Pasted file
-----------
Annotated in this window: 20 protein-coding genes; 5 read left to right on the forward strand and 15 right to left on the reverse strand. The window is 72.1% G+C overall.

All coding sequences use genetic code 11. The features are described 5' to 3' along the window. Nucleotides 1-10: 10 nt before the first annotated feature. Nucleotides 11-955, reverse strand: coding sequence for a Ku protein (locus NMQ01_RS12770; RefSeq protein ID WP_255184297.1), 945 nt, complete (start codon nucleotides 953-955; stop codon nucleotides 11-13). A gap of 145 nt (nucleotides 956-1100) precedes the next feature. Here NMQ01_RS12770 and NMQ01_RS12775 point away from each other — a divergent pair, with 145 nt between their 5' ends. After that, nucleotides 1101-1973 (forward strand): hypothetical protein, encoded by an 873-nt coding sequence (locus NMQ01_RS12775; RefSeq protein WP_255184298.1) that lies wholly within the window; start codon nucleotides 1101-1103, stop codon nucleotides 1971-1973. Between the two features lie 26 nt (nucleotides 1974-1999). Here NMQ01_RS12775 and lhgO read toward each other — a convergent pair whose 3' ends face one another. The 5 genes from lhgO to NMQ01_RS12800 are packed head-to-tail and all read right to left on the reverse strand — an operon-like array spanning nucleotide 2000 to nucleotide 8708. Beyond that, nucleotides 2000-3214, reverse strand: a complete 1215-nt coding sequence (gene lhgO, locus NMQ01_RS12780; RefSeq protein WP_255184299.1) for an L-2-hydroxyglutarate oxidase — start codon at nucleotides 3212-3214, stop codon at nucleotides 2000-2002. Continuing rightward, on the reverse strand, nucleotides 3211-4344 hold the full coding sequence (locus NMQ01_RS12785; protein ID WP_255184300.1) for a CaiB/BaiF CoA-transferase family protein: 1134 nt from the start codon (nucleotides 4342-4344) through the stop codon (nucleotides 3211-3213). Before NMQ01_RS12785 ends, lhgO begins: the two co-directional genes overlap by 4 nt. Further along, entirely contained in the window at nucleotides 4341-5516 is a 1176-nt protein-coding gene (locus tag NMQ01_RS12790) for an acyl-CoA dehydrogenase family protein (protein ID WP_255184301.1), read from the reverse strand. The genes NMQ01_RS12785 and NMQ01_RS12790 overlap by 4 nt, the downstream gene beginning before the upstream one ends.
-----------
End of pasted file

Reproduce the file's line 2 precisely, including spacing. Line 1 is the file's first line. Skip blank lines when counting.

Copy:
All coding sequences use genetic code 11. The features are described 5' to 3' along the window. Nucleotides 1-10: 10 nt before the first annotated feature. Nucleotides 11-955, reverse strand: coding sequence for a Ku protein (locus NMQ01_RS12770; RefSeq protein ID WP_255184297.1), 945 nt, complete (start codon nucleotides 953-955; stop codon nucleotides 11-13). A gap of 145 nt (nucleotides 956-1100) precedes the next feature. Here NMQ01_RS12770 and NMQ01_RS12775 point away from each other — a divergent pair, with 145 nt between their 5' ends. After that, nucleotides 1101-1973 (forward strand): hypothetical protein, encoded by an 873-nt coding sequence (locus NMQ01_RS12775; RefSeq protein WP_255184298.1) that lies wholly within the window; start codon nucleotides 1101-1103, stop codon nucleotides 1971-1973. Between the two features lie 26 nt (nucleotides 1974-1999). Here NMQ01_RS12775 and lhgO read toward each other — a convergent pair whose 3' ends face one another. The 5 genes from lhgO to NMQ01_RS12800 are packed head-to-tail and all read right to left on the reverse strand — an operon-like array spanning nucleotide 2000 to nucleotide 8708. Beyond that, nucleotides 2000-3214, reverse strand: a complete 1215-nt coding sequence (gene lhgO, locus NMQ01_RS12780; RefSeq protein WP_255184299.1) for an L-2-hydroxyglutarate oxidase — start codon at nucleotides 3212-3214, stop codon at nucleotides 2000-2002. Continuing rightward, on the reverse strand, nucleotides 3211-4344 hold the full coding sequence (locus NMQ01_RS12785; protein ID WP_255184300.1) for a CaiB/BaiF CoA-transferase family protein: 1134 nt from the start codon (nucleotides 4342-4344) through the stop codon (nucleotides 3211-3213). Before NMQ01_RS12785 ends, lhgO begins: the two co-directional genes overlap by 4 nt. Further along, entirely contained in the window at nucleotides 4341-5516 is a 1176-nt protein-coding gene (locus tag NMQ01_RS12790) for an acyl-CoA dehydrogenase family protein (protein ID WP_255184301.1), read from the reverse strand. The genes NMQ01_RS12785 and NMQ01_RS12790 overlap by 4 nt, the downstream gene beginning before the upstream one ends.